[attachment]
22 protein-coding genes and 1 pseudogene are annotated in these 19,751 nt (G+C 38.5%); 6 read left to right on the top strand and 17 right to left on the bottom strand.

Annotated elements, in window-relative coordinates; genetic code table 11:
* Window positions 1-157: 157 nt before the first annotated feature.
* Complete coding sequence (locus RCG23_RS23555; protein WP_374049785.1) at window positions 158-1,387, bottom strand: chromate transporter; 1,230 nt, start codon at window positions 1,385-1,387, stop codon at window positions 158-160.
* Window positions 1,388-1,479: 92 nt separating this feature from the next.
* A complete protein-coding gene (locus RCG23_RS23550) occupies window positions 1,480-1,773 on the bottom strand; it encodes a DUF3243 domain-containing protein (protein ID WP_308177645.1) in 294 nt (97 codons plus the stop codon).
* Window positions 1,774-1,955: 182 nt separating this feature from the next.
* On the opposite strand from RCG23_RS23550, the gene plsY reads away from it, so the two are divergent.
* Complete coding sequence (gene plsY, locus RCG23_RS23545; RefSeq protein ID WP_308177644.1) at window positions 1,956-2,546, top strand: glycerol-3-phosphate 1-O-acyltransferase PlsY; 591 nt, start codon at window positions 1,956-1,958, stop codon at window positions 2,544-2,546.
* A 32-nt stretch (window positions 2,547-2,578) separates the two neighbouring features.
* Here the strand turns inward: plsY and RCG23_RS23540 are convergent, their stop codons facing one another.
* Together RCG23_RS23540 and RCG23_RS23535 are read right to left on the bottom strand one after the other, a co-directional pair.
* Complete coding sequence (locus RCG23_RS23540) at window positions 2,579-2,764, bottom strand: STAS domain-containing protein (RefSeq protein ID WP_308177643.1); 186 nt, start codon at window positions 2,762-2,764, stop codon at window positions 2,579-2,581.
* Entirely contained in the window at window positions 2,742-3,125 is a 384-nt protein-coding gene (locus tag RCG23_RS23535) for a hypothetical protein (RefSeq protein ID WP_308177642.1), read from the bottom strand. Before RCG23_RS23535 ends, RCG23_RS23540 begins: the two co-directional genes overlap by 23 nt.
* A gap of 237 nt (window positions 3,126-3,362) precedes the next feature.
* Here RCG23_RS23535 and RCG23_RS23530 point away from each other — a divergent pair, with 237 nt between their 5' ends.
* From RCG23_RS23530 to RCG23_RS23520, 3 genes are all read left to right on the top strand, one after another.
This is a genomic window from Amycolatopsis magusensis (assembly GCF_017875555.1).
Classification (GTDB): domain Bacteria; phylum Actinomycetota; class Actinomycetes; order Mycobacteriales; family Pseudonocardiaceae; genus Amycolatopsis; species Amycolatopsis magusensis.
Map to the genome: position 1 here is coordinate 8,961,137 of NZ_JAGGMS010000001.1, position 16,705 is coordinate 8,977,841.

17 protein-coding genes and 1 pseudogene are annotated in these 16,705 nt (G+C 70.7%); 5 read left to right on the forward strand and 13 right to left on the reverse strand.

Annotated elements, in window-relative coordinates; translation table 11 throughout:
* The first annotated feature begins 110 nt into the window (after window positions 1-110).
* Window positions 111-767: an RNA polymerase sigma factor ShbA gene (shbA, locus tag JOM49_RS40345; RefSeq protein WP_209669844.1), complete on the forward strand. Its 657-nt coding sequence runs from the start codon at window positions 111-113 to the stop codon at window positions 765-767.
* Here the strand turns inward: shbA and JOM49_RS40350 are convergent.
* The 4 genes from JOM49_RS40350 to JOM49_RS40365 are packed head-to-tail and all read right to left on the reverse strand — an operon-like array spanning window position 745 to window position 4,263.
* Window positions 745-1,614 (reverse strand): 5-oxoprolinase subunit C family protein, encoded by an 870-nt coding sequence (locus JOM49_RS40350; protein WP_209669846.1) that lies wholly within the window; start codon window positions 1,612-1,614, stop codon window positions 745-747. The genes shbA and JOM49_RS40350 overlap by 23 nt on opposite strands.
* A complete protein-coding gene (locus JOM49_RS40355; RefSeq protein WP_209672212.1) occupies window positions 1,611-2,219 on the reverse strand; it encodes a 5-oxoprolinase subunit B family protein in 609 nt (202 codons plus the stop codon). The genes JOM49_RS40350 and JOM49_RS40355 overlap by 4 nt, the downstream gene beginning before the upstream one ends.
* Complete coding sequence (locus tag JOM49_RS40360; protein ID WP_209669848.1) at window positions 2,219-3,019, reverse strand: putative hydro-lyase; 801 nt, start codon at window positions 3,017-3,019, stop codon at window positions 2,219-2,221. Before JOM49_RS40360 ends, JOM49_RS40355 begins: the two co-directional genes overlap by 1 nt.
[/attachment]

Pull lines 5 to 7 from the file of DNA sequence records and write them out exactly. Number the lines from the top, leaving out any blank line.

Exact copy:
* Window positions 1,388-1,479: 92 nt separating this feature from the next.
* A complete protein-coding gene (locus RCG23_RS23550) occupies window positions 1,480-1,773 on the bottom strand; it encodes a DUF3243 domain-containing protein (protein ID WP_308177645.1) in 294 nt (97 codons plus the stop codon).
* Window positions 1,774-1,955: 182 nt separating this feature from the next.